JavaScript is cool again?

Ever since JavaScript was conceived, there’s always been a stigma attached to using it. The arguments which are thrown around include saying that most people have it turned off, it doesn’t work consistently across browsers, and there are evil security bugs. But if this is the case, why would Google, arguably one of the webs best known companies, be using it at the core of two of its services - GMail and Google Suggest (beta)?

Well, there are a few reasons. PassiveDigressive makes the points of immediacy and bandwidth conservation - simply, you want new information right now, without a round trip to the server, and if you do have to make a trip to the server you only want to grab the new information. What you don’t want to have to do is grab an entire page full of menu bars, backgrounds and the like every time you change some information in a form.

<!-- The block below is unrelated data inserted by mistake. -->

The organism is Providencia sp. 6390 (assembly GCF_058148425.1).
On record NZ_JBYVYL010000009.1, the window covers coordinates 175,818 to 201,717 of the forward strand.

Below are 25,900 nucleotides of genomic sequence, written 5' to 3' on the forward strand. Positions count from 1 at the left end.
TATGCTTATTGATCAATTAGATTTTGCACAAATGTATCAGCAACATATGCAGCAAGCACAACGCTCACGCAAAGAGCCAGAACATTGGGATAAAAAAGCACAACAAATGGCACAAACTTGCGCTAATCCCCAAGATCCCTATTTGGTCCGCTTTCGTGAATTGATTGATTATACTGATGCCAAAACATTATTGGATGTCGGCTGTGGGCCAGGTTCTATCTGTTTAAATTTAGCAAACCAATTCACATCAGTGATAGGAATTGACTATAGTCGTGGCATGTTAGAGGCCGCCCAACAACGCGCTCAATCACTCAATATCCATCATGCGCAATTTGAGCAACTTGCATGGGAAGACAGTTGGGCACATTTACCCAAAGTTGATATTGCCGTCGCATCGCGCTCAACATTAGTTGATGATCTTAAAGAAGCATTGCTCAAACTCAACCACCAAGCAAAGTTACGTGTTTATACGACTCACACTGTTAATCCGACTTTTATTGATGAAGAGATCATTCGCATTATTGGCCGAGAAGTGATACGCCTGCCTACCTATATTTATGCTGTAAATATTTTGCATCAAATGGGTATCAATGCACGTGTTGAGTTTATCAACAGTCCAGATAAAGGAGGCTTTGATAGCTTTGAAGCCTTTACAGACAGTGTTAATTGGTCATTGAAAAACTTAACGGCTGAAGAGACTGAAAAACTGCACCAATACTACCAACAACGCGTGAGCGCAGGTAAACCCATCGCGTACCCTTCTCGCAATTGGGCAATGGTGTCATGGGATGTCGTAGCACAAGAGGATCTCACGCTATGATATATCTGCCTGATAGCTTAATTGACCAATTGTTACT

This is exactly what Google Suggest does. Each time you type a new character, a tiny remote procedure call (RPC) is sent to the google servers using JavaScript, the results of which are dynamically integrated into the page that the user is already on. The first time I saw this happening last week, I did like out a little cry of “wow”. The whole process is utterly transparent to the end user, and it’s just so fast! Admittedly, I am connected to the internet via a very fast university connection, but the “ooh”s and “ahhh”s that I’m hearing from people using much slower connections suggests that it’s pretty darned fast for them too. Chris Justus has written an excellent blog entry which dissects Google Suggest, and gives a much clearer idea of how it works.

It looks like JavaScript is gaining in popularity again for high quality web applications. If people like Google are going to demand that you have it running in order to use things like GMail, then its possible that more people will start to have it turned on again. While I’m personally not likely to be integrating lots of JavaScript into, I look forward to more people doing the sort of speedy, cross-browser, client side coding that Google is writing now.

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Neil Crosby now blogs at The Code Train and also runs, The Ten Word Review and Everything is Rubbish.